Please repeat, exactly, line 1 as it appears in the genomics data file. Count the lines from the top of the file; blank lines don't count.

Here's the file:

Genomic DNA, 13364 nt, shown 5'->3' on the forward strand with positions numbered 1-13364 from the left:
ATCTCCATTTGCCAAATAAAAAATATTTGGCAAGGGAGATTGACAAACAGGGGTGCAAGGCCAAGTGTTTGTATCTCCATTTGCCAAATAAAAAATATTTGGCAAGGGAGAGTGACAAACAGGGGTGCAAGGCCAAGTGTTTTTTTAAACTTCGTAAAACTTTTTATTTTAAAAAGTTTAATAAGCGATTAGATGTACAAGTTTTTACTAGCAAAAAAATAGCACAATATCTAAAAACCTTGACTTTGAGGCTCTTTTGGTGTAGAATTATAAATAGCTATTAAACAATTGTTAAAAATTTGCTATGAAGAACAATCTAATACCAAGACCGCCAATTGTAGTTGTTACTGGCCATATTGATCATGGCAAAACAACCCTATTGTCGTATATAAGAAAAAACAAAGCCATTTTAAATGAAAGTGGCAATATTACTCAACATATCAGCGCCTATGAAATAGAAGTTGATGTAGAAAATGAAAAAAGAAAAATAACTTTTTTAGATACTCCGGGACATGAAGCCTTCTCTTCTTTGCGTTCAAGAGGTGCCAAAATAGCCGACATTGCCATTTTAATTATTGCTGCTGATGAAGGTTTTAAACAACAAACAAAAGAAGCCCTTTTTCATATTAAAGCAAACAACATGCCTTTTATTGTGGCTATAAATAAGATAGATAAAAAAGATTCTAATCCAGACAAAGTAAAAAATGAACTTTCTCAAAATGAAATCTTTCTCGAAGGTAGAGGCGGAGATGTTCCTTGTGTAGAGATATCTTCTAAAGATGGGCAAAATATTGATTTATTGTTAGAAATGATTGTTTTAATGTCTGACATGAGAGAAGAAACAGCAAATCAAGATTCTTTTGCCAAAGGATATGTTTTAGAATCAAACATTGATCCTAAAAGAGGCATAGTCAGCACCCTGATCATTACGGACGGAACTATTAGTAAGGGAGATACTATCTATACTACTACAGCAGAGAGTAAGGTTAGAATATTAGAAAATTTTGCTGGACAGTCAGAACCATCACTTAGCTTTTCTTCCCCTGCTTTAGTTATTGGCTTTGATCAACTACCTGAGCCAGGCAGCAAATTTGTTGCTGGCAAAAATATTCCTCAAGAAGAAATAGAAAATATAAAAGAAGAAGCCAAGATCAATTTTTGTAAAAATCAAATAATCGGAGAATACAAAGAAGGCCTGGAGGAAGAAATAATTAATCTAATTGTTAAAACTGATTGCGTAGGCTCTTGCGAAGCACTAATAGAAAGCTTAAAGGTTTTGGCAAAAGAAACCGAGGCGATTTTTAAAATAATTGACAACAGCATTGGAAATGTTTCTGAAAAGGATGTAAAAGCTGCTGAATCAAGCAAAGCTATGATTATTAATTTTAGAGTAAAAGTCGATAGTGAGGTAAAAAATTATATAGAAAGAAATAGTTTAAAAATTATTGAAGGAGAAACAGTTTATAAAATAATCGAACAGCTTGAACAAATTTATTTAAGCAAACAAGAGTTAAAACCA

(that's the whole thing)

Genomic DNA, 13364 nt, shown 5'->3' on the forward strand with positions numbered 1-13364 from the left: